By Chase Iron Eyes
Indigenous people experience the world differently than any other group of people. Indigenous people often wonder if Western mainstream society is a cruel joke. Everywhere we turn we see the symptoms of misinformation: feeding the oil economy while wasting or destroying water, Indian mascots, Hollywood-driven stereotypes, exploitation of sacred ceremonies, Indian Halloween costumes, made in China Indian art trinkets, machine mass produced beadwork and quilts, and countless other day-to-day in your face realizations of our indigenous condition that we endure, with pride. We live these stories. Our stories are inherently colored by our perceptions.
In order to appreciate the role of the non-Native in indigenous media one must realize that media in general, as we know it, consists of 500+ years of institutional paradigms that most always include depicting the Indian as noble, primitive, savage, bloodthirsty, lusty, and/or fierce. More importantly, mainstream is convinced by centuries of brainwashing that Indians, having not figured out how to exploit the earth properly, were and continue to be impediments to “progress”; of course as that term is used in “modern” financial-industrial civilization. In short, Indigenous people are objectified. These collective paradigms see us as relics, as interesting little bits of history–that go well with White heroes as the protagonist in our stories.
One recent and widespread example of non-Natives dominating the story line is that of Diane Sawyer’s Children of the Plains piece on the Pine Ridge reservation. The show has received mixed reviews among Native people: a critical response from Rob Schmidt and two positive video responses from the Sicangu Lakota kids of the Rosebud Rez are highlights. Yet a great many of my friends on the new moccasin telegraph (Facebook, Twitter, etc.) discussed the merits of the show as well. Generally, I appreciate any mainstream coverage of the Indigenous experience. However, in this hour long broadcast I got nothing but highlights of the negative stereotypes that evoke sympathy. No doubt, the show had me in tears in witnessing the arresting poverty cycle and its toll on children. I think some of these shows are designed to play on a paternalistic, benevolent sentiment among the mainstream. “Oh look at the poor Indians, if they could only pull themselves out of poverty, or quit drinking, how do we send them our old clothes…”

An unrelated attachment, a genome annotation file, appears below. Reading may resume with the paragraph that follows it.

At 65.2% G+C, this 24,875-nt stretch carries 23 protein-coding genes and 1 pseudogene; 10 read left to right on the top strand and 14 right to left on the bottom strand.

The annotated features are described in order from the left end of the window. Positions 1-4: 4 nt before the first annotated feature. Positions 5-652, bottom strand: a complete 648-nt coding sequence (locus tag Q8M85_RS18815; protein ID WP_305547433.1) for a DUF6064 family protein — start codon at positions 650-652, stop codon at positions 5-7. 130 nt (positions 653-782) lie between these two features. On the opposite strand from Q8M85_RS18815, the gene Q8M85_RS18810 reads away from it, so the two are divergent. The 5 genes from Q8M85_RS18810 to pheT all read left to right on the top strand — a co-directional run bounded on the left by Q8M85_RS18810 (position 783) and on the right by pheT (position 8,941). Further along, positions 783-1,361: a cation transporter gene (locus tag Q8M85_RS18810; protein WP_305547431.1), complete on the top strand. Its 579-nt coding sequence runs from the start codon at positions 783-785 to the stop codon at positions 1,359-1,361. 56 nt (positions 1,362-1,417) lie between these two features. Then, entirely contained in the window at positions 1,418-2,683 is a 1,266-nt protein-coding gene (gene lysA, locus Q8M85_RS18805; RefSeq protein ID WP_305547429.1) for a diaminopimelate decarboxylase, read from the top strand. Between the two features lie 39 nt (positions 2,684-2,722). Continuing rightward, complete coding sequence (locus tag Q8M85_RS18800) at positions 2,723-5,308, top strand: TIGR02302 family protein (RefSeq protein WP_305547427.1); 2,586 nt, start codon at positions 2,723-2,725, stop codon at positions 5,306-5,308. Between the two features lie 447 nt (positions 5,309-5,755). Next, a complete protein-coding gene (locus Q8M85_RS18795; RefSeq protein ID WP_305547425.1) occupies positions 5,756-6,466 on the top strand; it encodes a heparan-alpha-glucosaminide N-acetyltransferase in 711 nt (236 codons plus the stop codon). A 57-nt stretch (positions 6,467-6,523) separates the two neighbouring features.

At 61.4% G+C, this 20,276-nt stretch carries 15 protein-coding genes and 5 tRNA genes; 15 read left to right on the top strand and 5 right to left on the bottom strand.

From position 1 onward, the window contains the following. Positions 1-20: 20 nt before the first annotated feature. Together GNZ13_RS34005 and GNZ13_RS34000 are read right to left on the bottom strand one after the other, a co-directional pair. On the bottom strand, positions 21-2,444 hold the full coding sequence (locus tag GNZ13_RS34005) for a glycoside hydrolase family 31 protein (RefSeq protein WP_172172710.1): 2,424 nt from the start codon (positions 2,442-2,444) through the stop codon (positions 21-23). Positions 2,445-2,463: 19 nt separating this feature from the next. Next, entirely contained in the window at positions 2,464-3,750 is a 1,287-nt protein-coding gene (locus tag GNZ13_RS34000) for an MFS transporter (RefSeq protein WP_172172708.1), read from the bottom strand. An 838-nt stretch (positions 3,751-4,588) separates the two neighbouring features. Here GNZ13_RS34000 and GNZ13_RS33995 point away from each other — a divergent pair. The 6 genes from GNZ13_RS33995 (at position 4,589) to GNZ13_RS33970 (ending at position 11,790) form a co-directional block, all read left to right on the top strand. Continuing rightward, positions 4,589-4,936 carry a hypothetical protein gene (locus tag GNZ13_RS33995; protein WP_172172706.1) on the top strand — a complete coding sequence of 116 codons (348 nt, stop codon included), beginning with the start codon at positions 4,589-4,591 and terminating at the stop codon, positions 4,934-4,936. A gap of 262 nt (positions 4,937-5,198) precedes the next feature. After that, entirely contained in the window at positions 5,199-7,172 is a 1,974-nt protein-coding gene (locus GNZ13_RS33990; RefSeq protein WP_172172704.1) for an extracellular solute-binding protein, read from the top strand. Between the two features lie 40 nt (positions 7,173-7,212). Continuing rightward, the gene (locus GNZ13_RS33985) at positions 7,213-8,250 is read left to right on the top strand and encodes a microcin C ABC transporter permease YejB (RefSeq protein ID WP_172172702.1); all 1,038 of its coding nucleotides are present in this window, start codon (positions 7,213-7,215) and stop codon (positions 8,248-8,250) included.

What does that tell you about indigenous people experiencing the world differently? It tells me that it isn't something in the blood. Rather, it's something anyone can learn with an open mind, lots of research, and cultural sensitivity.
In fact, I saw several non-Natives criticize the special. And several Natives defend it. I suspect one's mental attitude (e.g., liberal, critical) outweighs one's ethnic upbringing in cases like this.
Back to the question
Anyway, I agree that Natives should tell their own stories. But I obviously think there's a role for non-Natives like me, too.
I've been doing what I do for about 20 years now. Of course, I spent 10 of those years engaged in heavy research: books, newspapers, movies, documentaries, visits, and interviews. And I still have only a general knowledge of Indian country.
If you're not in the same ballpark as Tony Hillerman or me--assuming I'm in his ballpark--you probably have no business writing Native-themed movies, TV shows, novels, or comic books.
For more on Children of the Plains, see Praise for Poverty Porn Column and Trimble Defends Children of the Plains.